For the governor, Rotimi Amaechi, his penchant for tyrannous meddling and unwholesome interposition in the affairs of local governments in the state remains strikingly indefensible. Indeed, it is as subversive as his ordeal in the illiberal hands of Jonah Jang. For the first lady, Dame Patience Jonathan, she has acquired profound notoriety as a loose cannon whose fondness for fishing in troubled waters had become both ineradicable and inextinguishable. Worse, the Minister of State for Education, Nyesom Wike, has become intensely obsessed by the politics of Rivers State that one wonders if the Minister still remembers the direction and address of the Education Ministry building at Abuja. It is particularly distressing that the Honourable Minister has found the moral poise and the swagger to wage political war in Rivers State even when tertiary educational institutions in the country (and their respective unions) are in limbo. Yet, in the midst of these ruinous, unbridled, conflicting struggles for power by these diverse protagonists, the democratic podium upon which everybody is standing is being systematically defaced and dangerously torpedoed.

Unwittingly, Nigerians appear to be blinded by the expediency of lining up behind these iconoclastic combatants and to justify their primordial positions and their narrow-minded, power-driven interests; unmindful of the fact that these politicians are dragging the country's tottering democracy into a very dangerous and highly precarious precipice. Historically, Nigerians are inclined to blame past military regimes for virtually every ill bedevilling the country in present times and to affirm the illegitimacy of military incursion in politics. This argument is undeniably powerful. However, what we so often ignore – to our collective detriment – is the incorrigible willingness of our supposed elected leaderships to betray democracy, annul the supremacy of lawful competition, plunge the polity into needless turmoil, and, thus, propel the specialists of violence - the military - to assume full command of a war-prone society.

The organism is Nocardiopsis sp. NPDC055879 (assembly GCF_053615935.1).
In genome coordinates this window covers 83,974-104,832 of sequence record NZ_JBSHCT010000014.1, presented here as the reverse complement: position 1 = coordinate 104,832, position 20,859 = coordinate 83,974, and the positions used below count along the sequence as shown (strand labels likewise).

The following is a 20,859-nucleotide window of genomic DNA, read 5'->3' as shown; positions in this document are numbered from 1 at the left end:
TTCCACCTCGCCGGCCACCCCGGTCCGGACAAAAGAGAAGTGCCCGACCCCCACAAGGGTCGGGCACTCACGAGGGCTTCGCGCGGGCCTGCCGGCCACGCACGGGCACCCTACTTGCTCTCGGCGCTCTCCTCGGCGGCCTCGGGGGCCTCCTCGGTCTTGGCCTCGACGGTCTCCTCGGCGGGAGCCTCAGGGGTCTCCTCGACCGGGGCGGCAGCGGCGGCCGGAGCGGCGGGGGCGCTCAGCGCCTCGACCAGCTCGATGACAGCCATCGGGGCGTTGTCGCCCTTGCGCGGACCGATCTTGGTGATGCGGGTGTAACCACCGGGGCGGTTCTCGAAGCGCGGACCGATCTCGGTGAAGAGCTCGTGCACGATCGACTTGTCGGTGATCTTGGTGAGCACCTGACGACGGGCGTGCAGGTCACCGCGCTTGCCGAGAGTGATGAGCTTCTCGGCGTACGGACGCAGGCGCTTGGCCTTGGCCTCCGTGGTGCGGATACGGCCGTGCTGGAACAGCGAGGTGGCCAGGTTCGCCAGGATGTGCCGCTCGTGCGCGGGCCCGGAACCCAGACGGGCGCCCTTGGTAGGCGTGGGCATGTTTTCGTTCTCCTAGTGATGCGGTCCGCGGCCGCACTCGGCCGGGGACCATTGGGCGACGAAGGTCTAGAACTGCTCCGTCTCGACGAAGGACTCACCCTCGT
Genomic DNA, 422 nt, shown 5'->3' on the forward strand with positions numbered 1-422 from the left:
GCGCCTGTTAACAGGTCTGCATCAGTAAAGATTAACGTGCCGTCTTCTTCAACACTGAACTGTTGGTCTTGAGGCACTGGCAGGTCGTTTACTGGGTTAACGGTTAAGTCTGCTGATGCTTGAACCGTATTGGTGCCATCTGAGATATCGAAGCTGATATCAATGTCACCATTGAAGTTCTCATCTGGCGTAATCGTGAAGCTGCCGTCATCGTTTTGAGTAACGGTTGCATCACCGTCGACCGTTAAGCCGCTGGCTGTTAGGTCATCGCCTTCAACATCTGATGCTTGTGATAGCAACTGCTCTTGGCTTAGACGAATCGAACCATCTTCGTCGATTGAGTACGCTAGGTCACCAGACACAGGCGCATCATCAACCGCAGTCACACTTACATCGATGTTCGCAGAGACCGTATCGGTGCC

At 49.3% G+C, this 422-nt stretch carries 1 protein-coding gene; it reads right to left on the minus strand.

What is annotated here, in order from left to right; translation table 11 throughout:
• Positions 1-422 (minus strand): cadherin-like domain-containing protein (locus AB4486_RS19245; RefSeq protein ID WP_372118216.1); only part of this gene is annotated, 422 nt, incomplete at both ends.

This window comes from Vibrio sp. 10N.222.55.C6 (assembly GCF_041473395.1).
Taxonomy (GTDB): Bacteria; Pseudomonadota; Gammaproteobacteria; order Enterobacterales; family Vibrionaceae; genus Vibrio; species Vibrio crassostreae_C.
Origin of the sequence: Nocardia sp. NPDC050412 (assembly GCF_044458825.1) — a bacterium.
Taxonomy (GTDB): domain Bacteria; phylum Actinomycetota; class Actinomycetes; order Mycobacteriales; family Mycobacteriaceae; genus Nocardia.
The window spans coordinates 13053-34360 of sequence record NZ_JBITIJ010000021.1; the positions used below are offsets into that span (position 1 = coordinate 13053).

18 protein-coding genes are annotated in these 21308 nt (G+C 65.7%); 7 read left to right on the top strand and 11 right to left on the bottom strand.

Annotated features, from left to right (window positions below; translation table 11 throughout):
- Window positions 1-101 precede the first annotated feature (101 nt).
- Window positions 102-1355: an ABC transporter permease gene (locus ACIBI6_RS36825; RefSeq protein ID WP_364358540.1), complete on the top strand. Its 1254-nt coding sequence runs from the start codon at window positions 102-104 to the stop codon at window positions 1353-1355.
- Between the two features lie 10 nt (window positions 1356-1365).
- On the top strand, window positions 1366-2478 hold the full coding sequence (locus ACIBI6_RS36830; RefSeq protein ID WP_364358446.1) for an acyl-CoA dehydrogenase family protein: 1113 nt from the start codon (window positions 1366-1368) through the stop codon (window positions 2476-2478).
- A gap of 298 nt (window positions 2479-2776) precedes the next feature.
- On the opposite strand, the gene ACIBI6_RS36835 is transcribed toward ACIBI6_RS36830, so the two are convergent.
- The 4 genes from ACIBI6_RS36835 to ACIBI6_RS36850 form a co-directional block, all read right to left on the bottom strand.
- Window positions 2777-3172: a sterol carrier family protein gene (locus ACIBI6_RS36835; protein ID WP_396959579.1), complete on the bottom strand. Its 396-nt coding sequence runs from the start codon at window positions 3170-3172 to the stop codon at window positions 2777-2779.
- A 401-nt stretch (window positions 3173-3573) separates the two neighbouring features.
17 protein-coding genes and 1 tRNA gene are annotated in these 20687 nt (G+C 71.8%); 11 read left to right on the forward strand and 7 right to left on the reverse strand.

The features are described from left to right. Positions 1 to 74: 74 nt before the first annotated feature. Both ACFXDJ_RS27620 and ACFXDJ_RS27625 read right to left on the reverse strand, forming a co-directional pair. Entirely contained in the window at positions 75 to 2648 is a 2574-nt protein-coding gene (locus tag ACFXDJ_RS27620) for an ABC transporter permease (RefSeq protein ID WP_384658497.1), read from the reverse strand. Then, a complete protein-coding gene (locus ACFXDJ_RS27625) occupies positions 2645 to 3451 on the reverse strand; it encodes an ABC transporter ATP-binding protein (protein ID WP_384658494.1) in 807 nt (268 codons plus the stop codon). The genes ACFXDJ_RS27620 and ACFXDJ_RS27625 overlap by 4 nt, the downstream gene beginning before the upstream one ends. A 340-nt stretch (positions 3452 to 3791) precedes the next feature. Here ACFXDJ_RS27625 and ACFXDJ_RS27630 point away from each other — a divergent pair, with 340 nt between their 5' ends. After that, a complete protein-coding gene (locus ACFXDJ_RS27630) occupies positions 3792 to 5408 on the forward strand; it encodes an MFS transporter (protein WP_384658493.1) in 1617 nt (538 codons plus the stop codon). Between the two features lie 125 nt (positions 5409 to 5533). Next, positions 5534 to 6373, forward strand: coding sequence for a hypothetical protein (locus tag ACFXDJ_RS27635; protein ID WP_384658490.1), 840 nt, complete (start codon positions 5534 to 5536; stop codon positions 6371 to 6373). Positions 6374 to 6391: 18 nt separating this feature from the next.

In the aftermath of the recent Egyptian upheaval, the Nigerian Senate President, David Mark, quibbled that “the Nigerian military should not give us ultimatum.” In reality, it is doubtful whether a country like ours can escape the inevitability of an ultimatum, especially, when contestants who are clearly in the minority appropriate victory over those in the majority during elections. It is uncertain whether Nigeria, as presently configured and operationalized, can sustain the illusion that the worst civilian regime is better than the best military rule when we persist in the scandal of sacking democratically elected bodies like local government chairmen and councillors and replacing them with illegitimate minions selected by state governors. In a country where state parliaments are besieged and desecrated by the encircling presence of hired thugs and where a handful of irate militants dressed up as “Honourable lawmakers” overthrow elected leadership of the legislature, we can neither deny nor pretend that such acts of “democratic coup d'état” is less repugnant that military suzerainty.

Its high time Nigerians woke up to the sombre reality that their so-called democratic leaders are steadily blowing the country's democratic fortunes away. Like the biblical Judas Iscariot, these mis-leaders are gradually handing us over to our sordid past for a fresh round of authoritarian crucifixion. There is nothing in the horizon to suggest that our prevailing political experiment is truly democratic; not even to affirm that it is imbued with the redeeming features of basic civility. What obtains is rule of the jungle and what predominates is triumph of the strongest. In a state of jungle, democracy is gravely imperilled. And that is the sad reality about our present-day flirtation with democracy.

[email protected]

Disclaimer: "The views/contents expressed in this article are the sole responsibility of the author(s) and do not necessarily reflect those of The Nigerian Voice. The Nigerian Voice will not be responsible or liable for any inaccurate or incorrect statements contained in this article."

Articles by Ugochukwu Raymond Ogubuariri